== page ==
Eduardo Amadeo, member of Argentina’s Chamber of Deputies and chairman of its Finance Committee: "Argentina’s banks are facing a very different environment, full of both opportunities and challenges. On the one hand, reforms in the financial system and the improvement in the macroeconomic outlook should result in a rapid expansion of the financial sector, which is currently one of the smallest in the world with deposits of around 15 percent of GDP. The central bank’s commitment to fighting inflation should lead to a prolonged period of positive real rates, attracting Argentine capital that is now sitting abroad. The floating currency should also make dollar saving less attractive, with peso deposit returns more closely following local purchasing power. The use of UVA, an indexed unit of account resembling the Chilean UF is already lengthening lending and generating a mortgage boom. On the other hand, banks could be stressed by disinflation, as the negative real rate they now pay for sight deposits will become less negative. Also, deregulation is already attracting low-cost new players, with at least three digital-only banks launching in the next year. Consolidation of the system could happen. But what is clear is that in this changing environment, it will be the most agile banks, old or new, big or small, that will take advantage of these opportunities."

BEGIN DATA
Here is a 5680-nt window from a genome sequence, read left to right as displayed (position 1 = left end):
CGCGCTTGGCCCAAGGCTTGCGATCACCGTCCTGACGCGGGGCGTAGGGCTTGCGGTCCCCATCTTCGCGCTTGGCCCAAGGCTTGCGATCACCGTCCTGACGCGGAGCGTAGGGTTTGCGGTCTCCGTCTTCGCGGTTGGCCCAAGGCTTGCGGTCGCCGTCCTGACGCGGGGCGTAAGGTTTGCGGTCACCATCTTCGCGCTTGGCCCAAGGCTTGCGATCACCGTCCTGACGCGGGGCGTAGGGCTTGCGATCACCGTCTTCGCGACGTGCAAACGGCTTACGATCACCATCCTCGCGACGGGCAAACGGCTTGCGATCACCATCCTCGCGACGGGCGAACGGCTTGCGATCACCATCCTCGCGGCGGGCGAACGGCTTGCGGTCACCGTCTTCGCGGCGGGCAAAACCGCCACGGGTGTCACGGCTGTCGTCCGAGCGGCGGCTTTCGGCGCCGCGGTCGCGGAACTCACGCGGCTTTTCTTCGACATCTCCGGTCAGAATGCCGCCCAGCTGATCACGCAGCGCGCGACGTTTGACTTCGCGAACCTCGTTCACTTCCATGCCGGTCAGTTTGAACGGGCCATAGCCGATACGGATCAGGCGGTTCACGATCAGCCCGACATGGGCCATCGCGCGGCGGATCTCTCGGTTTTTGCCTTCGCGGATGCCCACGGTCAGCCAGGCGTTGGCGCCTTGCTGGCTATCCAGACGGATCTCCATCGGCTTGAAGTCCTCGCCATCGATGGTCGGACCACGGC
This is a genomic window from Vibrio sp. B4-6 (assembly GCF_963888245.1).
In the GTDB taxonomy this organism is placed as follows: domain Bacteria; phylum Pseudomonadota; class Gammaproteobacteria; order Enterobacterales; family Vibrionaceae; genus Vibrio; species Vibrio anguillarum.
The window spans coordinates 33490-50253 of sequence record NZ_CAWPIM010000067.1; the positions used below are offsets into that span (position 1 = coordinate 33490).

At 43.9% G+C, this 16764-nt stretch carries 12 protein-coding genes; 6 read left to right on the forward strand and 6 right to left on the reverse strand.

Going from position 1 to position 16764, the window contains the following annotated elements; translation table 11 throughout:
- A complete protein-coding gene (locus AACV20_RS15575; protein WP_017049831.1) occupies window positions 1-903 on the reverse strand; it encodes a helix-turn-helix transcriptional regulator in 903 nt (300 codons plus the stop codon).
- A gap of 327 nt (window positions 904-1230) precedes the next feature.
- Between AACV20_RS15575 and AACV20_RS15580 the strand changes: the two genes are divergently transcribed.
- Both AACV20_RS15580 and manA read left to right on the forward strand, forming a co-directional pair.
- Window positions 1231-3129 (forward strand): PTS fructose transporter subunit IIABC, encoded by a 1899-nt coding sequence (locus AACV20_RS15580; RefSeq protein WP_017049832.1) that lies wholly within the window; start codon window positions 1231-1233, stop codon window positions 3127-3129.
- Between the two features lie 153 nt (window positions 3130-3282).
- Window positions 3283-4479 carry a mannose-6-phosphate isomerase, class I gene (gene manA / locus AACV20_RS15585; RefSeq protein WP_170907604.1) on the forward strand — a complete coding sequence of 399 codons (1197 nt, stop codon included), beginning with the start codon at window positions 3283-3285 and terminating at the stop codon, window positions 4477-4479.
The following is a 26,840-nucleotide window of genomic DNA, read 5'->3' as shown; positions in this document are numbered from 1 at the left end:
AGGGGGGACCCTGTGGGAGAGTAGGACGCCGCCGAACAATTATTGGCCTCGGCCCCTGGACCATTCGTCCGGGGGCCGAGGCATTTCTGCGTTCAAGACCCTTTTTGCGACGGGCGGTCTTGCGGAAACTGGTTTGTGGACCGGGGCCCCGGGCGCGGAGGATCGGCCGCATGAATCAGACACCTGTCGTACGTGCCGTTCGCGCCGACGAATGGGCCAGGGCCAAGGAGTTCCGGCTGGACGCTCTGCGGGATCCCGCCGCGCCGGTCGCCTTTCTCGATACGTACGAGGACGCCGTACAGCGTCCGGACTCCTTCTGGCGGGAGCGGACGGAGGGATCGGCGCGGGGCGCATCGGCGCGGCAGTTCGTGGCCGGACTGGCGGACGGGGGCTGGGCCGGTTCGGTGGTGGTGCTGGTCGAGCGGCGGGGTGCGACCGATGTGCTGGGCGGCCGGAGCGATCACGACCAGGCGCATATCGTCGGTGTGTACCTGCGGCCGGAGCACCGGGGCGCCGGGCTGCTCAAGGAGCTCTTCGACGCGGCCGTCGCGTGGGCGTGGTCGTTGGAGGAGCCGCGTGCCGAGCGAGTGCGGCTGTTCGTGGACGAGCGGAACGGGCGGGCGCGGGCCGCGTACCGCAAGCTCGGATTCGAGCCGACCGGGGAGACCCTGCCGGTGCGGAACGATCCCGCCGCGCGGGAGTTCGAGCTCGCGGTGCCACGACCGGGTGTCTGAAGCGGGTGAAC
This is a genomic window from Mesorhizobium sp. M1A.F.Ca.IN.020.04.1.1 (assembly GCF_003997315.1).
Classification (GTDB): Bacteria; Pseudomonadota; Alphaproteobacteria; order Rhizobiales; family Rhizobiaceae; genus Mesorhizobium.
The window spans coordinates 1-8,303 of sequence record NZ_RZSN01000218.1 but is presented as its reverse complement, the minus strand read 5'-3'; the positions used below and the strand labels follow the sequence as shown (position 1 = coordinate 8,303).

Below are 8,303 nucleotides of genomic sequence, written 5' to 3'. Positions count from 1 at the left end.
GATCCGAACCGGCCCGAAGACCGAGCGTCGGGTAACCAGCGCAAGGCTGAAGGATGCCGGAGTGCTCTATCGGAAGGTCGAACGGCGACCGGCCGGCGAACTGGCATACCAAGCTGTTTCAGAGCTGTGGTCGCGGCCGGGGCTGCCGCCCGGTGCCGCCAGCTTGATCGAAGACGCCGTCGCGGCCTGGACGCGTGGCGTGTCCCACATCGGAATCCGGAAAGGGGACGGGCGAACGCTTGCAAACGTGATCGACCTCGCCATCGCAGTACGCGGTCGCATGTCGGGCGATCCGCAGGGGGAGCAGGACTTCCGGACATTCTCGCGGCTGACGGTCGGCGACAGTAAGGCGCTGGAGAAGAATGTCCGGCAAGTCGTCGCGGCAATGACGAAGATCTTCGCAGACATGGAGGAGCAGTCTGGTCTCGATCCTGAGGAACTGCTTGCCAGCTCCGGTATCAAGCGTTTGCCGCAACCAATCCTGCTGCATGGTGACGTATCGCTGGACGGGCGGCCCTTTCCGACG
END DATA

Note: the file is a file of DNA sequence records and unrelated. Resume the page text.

Santiago Gallo, director for Latin American Financial Institutions at Fitch Ratings: "Since the new government took office, we have seen changes in the financial sector, and we expect more consolidation in the future. With 78 banks and financial companies, and only two banks with a loan market share of more than 10 percent, Argentina’s financial system is one of the most fragmented in the region. Additionally, the very low levels of financial intermediation relative to GDP indicate there is significant growth potential, if the recently introduced orthodox policy framework is preserved. Fitch expects to see more consolidation from both current players looking to gain market share and new international players entering the market. The dismantling of some banking regulations will clearly benefit the system’s profitability, especially the removal of the prohibition on increasing fees. However, the benefits have yet to materialize, while inflation and sluggish loan growth still weigh on profitability. We expect higher profitability as economic growth accelerates and inflation decreases. Additionally, this could mitigate the negative effects of one of the last distorting regulations still in place—compulsory directed lending at negative real interest rates. Argentina’s tax reform mainly reduced income taxes on individuals, while the direct impact on the financial system was limited. However, the recent tax amnesty generated a significant inflow of U.S. dollars into Argentine banks. While it will take time to monetize these inflows, given weak demand for foreign currency loans, they will gradually benefit the development and depth of the local capital markets, while boosting the overall level of financial intermediation."